Edward's first experience of a bustling, busy party had been mercifully cut short when this pretty boy named Adam had dragged him up the stairs to Keaton's older brother's room. It had smelled faintly of marijuana and uncleanliness. All the while, Adam's hand had held Edward's wrist eagerly. Posters lined the walls, of old horror films like Creature from the Black Lagoon, and Godzilla, Rosemary's Baby, Halloween, and plenty others. The windows curtains were drawn closed and Adam had switched on a lamp. He'd tossed the towel carelessly into a corner, perhaps having forgotten he'd brought it with him. "Look, look, come see," Adam had dropped onto the floor before a tall shelf, meant for books, yet stocked with hundreds of VHS tapes, their covers torn or tattered from years of use. That night, Edward had spent several hours digging through them with Adam, reading the backs to each other and mocking the cheesy ones. Edward didn't even realize until Adam was leaning a head against his shoulder and saying softly that they should head out, because it was getting quiet downstairs and his mother would begin to worry, that he didn't even like horror movies.

That had been it. Edward had liked Adam Yuán over the summer, then into twelfth grade. He'd tried to find him around town, and had learned from Mary that he was on vacation out of state.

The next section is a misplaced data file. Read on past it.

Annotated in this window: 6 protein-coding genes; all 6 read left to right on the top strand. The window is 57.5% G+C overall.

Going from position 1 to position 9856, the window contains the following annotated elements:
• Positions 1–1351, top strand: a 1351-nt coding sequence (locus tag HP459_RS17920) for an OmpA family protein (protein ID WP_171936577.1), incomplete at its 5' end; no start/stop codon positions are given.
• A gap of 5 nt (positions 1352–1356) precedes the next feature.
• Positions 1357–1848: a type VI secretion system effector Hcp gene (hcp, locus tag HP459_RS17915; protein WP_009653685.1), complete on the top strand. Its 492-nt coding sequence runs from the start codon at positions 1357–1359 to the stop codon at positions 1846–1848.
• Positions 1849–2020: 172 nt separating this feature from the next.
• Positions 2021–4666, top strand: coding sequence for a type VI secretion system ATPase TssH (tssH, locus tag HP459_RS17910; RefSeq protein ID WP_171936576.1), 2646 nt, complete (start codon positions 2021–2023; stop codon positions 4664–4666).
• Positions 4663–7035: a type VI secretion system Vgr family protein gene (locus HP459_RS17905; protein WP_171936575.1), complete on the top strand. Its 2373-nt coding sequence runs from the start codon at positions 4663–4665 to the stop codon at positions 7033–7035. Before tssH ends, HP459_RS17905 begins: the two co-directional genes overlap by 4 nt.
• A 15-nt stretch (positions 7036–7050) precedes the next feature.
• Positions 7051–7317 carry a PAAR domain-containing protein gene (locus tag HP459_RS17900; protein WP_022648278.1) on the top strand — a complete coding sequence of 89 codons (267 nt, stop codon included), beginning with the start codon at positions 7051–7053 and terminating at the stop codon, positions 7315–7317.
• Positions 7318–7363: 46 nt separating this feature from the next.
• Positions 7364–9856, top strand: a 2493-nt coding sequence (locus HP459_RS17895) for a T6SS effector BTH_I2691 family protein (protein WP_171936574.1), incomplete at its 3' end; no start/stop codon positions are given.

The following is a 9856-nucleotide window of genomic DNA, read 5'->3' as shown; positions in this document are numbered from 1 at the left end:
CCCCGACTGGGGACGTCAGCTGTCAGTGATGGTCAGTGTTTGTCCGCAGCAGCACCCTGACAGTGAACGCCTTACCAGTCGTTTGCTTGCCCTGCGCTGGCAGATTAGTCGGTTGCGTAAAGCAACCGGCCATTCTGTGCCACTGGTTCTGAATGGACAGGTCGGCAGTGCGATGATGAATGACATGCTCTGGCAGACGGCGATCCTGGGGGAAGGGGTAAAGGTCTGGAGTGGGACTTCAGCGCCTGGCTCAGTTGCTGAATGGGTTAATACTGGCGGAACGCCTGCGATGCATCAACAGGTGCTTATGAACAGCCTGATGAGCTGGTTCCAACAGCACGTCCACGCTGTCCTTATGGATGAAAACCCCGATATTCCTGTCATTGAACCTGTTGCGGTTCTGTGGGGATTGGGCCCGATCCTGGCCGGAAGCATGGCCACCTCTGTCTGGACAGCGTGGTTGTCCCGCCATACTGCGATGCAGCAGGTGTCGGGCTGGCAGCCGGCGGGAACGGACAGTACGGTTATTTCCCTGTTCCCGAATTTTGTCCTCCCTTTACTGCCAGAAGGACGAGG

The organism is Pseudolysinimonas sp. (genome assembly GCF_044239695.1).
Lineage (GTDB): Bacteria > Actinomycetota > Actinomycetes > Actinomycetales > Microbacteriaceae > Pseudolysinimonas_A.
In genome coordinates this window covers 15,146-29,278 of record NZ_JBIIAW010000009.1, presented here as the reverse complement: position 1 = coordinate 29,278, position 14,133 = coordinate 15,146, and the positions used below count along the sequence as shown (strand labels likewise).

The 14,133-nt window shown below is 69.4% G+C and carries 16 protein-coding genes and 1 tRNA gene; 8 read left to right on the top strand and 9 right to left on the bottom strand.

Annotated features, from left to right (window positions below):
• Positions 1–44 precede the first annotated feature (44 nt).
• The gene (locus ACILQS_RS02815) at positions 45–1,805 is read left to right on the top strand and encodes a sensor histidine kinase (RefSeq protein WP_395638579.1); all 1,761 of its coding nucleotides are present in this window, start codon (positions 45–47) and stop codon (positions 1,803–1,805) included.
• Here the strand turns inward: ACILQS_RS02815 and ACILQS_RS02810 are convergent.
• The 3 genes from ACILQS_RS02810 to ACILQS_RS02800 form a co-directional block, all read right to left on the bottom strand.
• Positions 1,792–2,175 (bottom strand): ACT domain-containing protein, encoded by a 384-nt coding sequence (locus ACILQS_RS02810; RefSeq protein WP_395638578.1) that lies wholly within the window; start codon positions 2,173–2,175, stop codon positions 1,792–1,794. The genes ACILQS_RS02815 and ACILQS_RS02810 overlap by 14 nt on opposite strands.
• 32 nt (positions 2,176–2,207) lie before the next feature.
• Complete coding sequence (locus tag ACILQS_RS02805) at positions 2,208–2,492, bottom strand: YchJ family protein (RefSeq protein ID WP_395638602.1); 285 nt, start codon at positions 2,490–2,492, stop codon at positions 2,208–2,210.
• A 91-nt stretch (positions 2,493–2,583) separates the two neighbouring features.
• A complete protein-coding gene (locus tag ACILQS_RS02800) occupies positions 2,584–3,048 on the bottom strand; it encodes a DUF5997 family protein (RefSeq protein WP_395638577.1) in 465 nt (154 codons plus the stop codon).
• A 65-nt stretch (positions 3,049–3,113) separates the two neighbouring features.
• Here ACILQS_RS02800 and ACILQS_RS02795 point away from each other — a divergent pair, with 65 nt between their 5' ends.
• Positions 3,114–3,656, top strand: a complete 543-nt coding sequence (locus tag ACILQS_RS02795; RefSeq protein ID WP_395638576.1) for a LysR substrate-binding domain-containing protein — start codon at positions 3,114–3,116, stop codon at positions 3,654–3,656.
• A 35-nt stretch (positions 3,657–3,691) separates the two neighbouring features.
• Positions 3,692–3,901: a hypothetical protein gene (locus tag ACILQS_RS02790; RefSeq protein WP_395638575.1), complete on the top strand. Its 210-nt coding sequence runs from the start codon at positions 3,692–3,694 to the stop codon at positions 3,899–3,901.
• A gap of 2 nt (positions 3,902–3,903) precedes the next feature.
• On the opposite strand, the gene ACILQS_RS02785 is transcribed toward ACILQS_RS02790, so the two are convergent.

Adam was sixteen, as he'd predicted, and a sophomore. Edward wondered, often, if Adam even recalled much of Edward, or if the party and those hours spent in Keatons older brother's room were nothing more than a hazy, drunk memory.

Adam didn't speak to Edward often and so the final verdict was, no. He did not remember. He was drunk, Edward told himself, what did you expect?

Edward drew a careful breath and said, "Hey, if you want, I'll tell you all that happened in act four. It's not- it's not that exciting but-"

"Yes, please," Adam removed his hands from his face, leaned in. His hair looked very soft. He wondered what Adam might do if Edward tucked a lock behind his ear. He had to look away; Adam was not shy from making fierce eye contact.

Bitterly, he expected a lot.



"Why are we here." It was hardly a question, rather, a demand.

"You're a guy, aren't you, you've never like, stood by to watch the cheerleaders practice?" Mary nursed a cigarette and shivered slightly. It was still Summer, technically, but the coolness of Autumn was seeping in, faintly.

"I'm gay," Said Edward.

"Me too," Said Mary dreamily. Her hair was the biggest it'd ever been, a certain highschool goal of hers she seemed to be achieving. Her coiled, brown hair shuddered like cotton in the faint breeze. She wore golden pins in it that shone in the dim sunlight. Clouds were rolling in, and the smell of rain lingered.

Jefferson High school was one of the biggest high schools in town, with over two thousand students. They had a football team, a basketball team, a cheerleading squad, a track team, a swim team that used a nearby gyms pool, and plenty of other smaller clubs for nerds and jocks alike.

Edward sighed to press the knowledge of his boredom.

"What, Eddie, haven't you ever like, watched the football team practice or dress in the locker rooms?"

"Oh, yeah, like, once. Then one day, I was trying to get to my third period, and Johnny, you know the captain?"

"Who wears the eye-liner?"

"Oh yeah, the hot one. Him. He said if I ever so much as glanced at them all again he'd, as he so elegantly put it, beat my faggot-ass until I couldn't see, so. I think I avoided them after that,"